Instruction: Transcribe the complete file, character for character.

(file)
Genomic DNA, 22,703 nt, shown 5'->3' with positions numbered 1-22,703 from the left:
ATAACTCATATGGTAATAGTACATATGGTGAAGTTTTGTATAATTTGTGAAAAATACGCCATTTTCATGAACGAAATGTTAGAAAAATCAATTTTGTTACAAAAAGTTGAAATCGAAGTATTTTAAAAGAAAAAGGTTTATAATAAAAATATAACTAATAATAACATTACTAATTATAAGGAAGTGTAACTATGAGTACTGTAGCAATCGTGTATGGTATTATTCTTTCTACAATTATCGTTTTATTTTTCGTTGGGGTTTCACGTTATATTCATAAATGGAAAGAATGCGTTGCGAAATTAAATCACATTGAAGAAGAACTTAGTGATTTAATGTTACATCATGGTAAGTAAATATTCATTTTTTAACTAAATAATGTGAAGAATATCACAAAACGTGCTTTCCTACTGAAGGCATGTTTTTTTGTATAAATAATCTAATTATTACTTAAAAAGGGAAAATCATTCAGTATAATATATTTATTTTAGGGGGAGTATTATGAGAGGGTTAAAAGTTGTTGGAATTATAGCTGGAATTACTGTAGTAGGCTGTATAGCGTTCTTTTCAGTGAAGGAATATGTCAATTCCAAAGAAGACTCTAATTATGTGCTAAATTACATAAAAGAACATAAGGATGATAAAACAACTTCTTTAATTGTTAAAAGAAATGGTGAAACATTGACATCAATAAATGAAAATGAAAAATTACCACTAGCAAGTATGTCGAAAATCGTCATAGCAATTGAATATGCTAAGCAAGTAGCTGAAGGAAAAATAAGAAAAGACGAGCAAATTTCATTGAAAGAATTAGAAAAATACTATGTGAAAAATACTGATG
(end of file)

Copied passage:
Genomic DNA, 22,703 nt, shown 5'->3' with positions numbered 1-22,703 from the left:
ATAACTCATATGGTAATAGTACATATGGTGAAGTTTTGTATAATTTGTGAAAAATACGCCATTTTCATGAACGAAATGTTAGAAAAATCAATTTTGTTACAAAAAGTTGAAATCGAAGTATTTTAAAAGAAAAAGGTTTATAATAAAAATATAACTAATAATAACATTACTAATTATAAGGAAGTGTAACTATGAGTACTGTAGCAATCGTGTATGGTATTATTCTTTCTACAATTATCGTTTTATTTTTCGTTGGGGTTTCACGTTATATTCATAAATGGAAAGAATGCGTTGCGAAATTAAATCACATTGAAGAAGAACTTAGTGATTTAATGTTACATCATGGTAAGTAAATATTCATTTTTTAACTAAATAATGTGAAGAATATCACAAAACGTGCTTTCCTACTGAAGGCATGTTTTTTTGTATAAATAATCTAATTATTACTTAAAAAGGGAAAATCATTCAGTATAATATATTTATTTTAGGGGGAGTATTATGAGAGGGTTAAAAGTTGTTGGAATTATAGCTGGAATTACTGTAGTAGGCTGTATAGCGTTCTTTTCAGTGAAGGAATATGTCAATTCCAAAGAAGACTCTAATTATGTGCTAAATTACATAAAAGAACATAAGGATGATAAAACAACTTCTTTAATTGTTAAAAGAAATGGTGAAACATTGACATCAATAAATGAAAATGAAAAATTACCACTAGCAAGTATGTCGAAAATCGTCATAGCAATTGAATATGCTAAGCAAGTAGCTGAAGGAAAAATAAGAAAAGACGAGCAAATTTCATTGAAAGAATTAGAAAAATACTATGTGAAAAATACTGATG